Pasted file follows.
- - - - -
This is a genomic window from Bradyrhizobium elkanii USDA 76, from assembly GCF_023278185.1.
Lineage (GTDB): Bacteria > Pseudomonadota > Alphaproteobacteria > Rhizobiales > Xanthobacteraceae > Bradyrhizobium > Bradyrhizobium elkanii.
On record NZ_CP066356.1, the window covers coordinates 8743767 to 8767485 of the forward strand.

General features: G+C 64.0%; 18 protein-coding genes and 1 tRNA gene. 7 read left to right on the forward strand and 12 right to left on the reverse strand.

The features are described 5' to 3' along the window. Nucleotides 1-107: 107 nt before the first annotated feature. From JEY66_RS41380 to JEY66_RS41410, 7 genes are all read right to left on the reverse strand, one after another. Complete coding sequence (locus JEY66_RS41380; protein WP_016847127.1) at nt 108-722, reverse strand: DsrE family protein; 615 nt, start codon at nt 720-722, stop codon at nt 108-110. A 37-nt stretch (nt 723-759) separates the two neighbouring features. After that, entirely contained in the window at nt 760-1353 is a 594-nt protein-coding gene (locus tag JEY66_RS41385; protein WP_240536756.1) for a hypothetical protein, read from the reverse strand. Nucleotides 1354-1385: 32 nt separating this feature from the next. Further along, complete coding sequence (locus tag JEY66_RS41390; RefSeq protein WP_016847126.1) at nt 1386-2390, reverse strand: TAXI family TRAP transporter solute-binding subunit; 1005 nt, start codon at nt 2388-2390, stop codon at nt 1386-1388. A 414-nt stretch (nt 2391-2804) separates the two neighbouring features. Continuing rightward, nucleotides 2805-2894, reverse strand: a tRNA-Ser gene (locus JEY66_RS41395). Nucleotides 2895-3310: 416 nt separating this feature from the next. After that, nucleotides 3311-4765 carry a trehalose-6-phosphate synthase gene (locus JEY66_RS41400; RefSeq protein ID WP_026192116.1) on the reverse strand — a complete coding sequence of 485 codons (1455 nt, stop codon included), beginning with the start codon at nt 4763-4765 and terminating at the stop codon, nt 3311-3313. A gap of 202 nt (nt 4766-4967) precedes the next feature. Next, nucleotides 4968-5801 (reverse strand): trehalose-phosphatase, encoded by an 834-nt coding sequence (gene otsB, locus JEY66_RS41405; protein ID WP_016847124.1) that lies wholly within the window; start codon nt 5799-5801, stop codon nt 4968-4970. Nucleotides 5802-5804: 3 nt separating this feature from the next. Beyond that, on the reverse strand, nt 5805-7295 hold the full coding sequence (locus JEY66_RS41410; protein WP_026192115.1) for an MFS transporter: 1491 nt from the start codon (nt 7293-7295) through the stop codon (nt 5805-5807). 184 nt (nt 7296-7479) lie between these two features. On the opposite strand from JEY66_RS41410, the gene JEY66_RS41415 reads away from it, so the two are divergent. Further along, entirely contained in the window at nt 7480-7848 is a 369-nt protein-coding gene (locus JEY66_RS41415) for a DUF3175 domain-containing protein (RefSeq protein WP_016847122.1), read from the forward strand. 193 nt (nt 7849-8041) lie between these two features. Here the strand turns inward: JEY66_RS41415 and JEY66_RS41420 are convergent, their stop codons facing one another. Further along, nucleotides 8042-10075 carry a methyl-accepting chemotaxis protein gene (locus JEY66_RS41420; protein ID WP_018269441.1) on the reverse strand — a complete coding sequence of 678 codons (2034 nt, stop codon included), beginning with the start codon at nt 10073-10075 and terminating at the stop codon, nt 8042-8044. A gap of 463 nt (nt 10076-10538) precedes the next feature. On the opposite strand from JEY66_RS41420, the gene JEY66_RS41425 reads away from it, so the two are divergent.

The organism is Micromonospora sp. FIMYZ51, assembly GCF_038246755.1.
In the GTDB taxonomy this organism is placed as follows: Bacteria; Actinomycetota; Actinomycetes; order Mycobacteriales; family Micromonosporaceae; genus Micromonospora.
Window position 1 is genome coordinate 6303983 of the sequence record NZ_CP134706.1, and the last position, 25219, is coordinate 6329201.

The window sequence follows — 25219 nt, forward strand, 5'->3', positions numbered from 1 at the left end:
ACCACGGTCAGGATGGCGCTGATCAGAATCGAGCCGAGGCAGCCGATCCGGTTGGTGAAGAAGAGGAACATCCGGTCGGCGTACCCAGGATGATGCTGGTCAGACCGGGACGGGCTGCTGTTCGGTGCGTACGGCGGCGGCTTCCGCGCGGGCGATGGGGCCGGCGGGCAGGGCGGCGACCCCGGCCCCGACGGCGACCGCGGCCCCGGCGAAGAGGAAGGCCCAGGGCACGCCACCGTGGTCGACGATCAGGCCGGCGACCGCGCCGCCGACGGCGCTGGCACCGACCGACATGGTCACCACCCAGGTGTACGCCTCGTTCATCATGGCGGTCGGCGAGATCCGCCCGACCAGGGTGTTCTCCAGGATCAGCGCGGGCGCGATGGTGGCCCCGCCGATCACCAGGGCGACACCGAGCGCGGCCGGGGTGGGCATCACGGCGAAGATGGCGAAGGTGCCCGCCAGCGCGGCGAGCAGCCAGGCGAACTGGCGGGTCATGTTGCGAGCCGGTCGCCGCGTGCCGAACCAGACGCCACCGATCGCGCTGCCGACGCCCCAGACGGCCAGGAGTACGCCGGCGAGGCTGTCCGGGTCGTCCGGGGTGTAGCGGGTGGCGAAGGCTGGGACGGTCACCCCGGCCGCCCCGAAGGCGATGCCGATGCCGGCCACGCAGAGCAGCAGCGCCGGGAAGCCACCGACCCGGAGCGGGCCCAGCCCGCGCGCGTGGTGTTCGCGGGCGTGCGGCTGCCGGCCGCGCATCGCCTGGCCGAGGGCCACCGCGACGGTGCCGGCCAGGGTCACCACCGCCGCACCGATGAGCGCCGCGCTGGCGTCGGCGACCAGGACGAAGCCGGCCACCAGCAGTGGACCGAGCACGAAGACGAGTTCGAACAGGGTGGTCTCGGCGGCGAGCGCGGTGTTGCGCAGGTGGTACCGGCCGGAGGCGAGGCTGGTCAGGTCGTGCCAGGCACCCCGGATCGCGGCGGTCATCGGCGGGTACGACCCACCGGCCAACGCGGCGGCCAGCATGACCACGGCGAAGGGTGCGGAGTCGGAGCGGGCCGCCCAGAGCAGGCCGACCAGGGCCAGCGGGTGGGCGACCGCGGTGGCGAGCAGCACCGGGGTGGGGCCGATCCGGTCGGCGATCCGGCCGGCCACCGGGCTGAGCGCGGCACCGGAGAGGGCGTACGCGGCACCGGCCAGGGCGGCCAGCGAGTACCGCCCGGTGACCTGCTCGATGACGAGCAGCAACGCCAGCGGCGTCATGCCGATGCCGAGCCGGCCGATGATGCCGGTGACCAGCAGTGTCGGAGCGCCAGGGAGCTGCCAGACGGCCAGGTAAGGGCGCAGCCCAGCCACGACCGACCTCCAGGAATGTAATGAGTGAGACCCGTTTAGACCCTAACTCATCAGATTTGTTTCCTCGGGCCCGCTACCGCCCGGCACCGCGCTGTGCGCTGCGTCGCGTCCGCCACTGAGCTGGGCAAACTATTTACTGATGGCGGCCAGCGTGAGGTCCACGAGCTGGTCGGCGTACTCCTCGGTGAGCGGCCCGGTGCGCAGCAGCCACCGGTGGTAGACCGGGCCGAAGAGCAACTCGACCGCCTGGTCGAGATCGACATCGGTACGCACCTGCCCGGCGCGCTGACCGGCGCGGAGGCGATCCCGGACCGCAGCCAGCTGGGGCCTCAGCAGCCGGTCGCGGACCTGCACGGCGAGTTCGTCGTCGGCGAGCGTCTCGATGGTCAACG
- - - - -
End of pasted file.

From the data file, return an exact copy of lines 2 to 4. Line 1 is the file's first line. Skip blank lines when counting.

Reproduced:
Lineage (GTDB): Bacteria > Pseudomonadota > Alphaproteobacteria > Rhizobiales > Xanthobacteraceae > Bradyrhizobium > Bradyrhizobium elkanii.
On record NZ_CP066356.1, the window covers coordinates 8743767 to 8767485 of the forward strand.

General features: G+C 64.0%; 18 protein-coding genes and 1 tRNA gene. 7 read left to right on the forward strand and 12 right to left on the reverse strand.